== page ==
About that time, Kissonas concluded that the festival was doomed because the original intentions were being distorted by greed and ego. He said he was worried about "astronomical" phone bills run up in an office the group used in Hollywood.

"Too many people are in it for their egos and for money," the assistant producer said. "The thing has just gotten all twisted around, and no one knows. There are these folks who started promising too many things that couldn't be produced, offering to pay for expenses for these stars, putting them up in hotels, renting limousines. All a lot of people on this staff wanted to do was make a paycheck."

Boyd insisted that the festival would come off when people realized "we're having fun in the name of helping somebody, not for personal glory."

The next press conference, however, was called by Burbank officials. On Tuesday, they reported that only nine tickets had been sold for the 6,500-seat theater. And they announced that because the promoters had posted no bond for the festival, the city was withdrawing from the project.

Boyd, who is black, accused city officials of racism.

The final move to salvage the festival was as disorganized and as confusing as the previous months. On Wednesday, Boyd announced that although he hoped to revive the concerts over the summer, they were canceled for the time being. "It's over," he said.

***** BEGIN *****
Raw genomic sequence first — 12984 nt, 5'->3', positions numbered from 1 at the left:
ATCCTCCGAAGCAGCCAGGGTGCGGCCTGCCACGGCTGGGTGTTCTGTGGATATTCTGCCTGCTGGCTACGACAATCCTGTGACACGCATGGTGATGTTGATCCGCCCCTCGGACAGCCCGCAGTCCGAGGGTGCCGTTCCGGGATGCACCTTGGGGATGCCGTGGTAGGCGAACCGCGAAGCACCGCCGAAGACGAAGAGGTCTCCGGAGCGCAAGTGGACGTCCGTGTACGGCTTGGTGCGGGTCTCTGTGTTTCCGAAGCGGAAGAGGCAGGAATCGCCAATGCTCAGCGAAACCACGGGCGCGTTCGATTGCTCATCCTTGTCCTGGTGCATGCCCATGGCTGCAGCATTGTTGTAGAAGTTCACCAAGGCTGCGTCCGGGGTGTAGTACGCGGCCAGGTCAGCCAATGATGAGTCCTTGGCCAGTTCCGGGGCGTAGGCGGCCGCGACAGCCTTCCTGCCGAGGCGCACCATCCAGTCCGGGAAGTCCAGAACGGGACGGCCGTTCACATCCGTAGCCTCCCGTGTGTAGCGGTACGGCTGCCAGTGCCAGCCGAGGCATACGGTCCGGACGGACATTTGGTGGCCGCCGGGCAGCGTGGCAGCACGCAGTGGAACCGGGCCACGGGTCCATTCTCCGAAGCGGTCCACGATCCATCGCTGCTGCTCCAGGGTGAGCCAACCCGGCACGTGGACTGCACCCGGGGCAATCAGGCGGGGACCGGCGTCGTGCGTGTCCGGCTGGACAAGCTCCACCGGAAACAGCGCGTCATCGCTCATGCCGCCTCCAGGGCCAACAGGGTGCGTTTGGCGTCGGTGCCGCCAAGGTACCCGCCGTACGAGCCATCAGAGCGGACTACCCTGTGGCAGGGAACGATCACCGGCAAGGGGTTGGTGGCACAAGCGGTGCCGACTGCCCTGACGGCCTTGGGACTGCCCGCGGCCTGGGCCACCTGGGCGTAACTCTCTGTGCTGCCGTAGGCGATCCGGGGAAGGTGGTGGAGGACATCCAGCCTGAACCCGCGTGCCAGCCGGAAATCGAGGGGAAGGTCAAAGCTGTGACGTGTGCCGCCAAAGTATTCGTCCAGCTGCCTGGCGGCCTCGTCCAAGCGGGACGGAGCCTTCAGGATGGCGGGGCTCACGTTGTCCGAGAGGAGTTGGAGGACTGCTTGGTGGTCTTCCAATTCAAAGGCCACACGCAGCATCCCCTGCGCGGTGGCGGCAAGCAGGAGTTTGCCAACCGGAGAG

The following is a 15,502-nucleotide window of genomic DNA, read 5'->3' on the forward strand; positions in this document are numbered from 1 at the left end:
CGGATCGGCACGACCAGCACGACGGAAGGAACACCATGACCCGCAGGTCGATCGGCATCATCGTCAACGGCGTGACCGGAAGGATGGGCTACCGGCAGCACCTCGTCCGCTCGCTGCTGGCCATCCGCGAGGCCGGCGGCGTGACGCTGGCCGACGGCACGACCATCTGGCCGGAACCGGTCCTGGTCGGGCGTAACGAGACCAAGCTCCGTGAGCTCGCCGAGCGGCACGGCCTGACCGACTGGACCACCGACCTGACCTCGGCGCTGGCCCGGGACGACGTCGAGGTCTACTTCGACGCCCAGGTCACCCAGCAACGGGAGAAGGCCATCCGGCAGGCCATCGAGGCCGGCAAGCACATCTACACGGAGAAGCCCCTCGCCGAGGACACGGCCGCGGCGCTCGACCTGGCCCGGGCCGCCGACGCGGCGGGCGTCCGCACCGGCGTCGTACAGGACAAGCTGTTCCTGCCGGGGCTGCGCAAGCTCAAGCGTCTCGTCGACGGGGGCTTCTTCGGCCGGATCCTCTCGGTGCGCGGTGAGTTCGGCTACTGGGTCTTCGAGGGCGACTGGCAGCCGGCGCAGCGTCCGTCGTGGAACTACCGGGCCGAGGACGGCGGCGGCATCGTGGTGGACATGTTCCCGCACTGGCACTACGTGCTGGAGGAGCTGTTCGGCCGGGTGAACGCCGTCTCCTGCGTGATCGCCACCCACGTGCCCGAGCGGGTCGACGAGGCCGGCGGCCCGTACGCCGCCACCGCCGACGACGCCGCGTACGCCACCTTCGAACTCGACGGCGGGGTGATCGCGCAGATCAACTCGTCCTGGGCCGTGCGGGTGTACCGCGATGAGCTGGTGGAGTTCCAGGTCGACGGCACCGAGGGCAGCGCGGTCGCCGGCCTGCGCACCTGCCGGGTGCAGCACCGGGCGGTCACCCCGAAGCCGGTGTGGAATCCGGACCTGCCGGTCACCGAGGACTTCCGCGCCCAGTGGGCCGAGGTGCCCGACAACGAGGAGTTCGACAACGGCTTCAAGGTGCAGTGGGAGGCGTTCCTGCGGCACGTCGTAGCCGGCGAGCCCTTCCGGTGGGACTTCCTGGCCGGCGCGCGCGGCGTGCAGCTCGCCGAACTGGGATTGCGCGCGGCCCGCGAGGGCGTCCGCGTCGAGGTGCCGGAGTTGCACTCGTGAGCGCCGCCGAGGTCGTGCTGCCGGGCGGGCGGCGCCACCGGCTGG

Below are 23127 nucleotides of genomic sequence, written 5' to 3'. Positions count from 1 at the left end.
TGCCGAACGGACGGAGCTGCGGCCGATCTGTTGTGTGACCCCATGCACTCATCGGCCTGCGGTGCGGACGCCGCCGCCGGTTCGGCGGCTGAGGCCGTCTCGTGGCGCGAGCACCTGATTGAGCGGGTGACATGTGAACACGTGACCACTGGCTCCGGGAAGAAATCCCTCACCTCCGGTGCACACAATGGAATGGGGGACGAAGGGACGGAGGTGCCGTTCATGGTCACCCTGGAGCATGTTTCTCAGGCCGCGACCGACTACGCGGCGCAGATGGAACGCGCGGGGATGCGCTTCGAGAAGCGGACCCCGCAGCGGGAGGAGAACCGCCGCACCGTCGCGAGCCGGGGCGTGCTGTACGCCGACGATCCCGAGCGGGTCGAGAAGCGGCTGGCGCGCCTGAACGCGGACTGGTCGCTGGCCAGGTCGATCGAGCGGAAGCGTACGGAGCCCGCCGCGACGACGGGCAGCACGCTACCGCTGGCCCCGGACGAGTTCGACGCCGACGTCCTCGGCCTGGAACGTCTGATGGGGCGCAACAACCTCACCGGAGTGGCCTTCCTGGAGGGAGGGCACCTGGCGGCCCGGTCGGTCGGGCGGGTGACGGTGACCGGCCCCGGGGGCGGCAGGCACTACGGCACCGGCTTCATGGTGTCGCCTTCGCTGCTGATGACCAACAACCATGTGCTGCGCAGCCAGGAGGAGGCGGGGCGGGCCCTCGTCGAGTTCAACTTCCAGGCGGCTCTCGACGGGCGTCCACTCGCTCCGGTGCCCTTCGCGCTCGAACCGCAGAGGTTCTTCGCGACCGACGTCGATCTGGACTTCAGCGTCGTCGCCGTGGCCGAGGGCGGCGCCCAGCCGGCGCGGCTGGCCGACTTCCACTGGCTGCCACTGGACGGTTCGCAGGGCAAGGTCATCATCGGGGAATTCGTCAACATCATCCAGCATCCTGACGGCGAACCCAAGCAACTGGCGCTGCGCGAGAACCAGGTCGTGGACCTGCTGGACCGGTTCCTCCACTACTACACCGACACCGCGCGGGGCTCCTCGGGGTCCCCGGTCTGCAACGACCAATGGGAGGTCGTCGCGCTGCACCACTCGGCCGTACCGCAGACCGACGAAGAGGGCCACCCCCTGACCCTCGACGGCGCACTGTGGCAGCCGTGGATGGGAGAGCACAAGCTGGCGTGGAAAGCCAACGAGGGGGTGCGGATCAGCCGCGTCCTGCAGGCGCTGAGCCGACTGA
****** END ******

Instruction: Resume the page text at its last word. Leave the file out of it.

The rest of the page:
But, unknown to Boyd, his staff signed an agreement with the management of the Stardust Ballroom, which can accommodate 1,500 spectators. Ticket prices were reduced to $10.

"Too many people had gotten geared up for this, and really wanted to play," Boyd explained before the concert Friday. "They didn't want to wait another two months."

Now 20% of the proceeds were to go to the Stardust management, 40% to the production company for expenses and 40% to the Red Cross.

"And if we wind up making only 15 cents for the Red Cross, that's 15 more cents than they had," Boyd said.

Festival T-Shirts

That evening Boyd was the most formally dressed person in the place. He wore an orange-striped tie and muted orange suit with orange bell-bottom pants that almost covered his shoes.

Others wore festival T-shirts, with the words "You and Me" over a green map of Africa, and below "Because We Care." Pascal, the private detective, joked that they would become collector's items.

It became, in the end, a party. The amateur musicians who signed up performed with enthusiasm to the near-empty ballroom. The staff members watched the show, laughing and clapping jubilantly as the performers acted as if they were in front of 5,000 screaming fans.

No Surprises

Up to the last moment, the promoters told reporters that there would be some surprises at Saturday night's rock concert. Mick Jagger was going to pop in, they said. So was Rick Springfield.

But Saturday night's concert was little different than Friday night's. Paid attendance, however, was down.

Boyd said there were "one or two" paying customers.

Some staff members estimated that the operation may have lost as much as $200,000 on expenses, including equipment rentals, printing costs, promotions and office supplies.

Boyd, however, preferred talking about the cameras that his staff kept pointed at the stage. "This is still going to make money," he said. "We're going to make a video out of this, and take it to cable. This is not a loss.

"We'll make the costs back," Boyd promised. "This fight ain't over. It's just begun."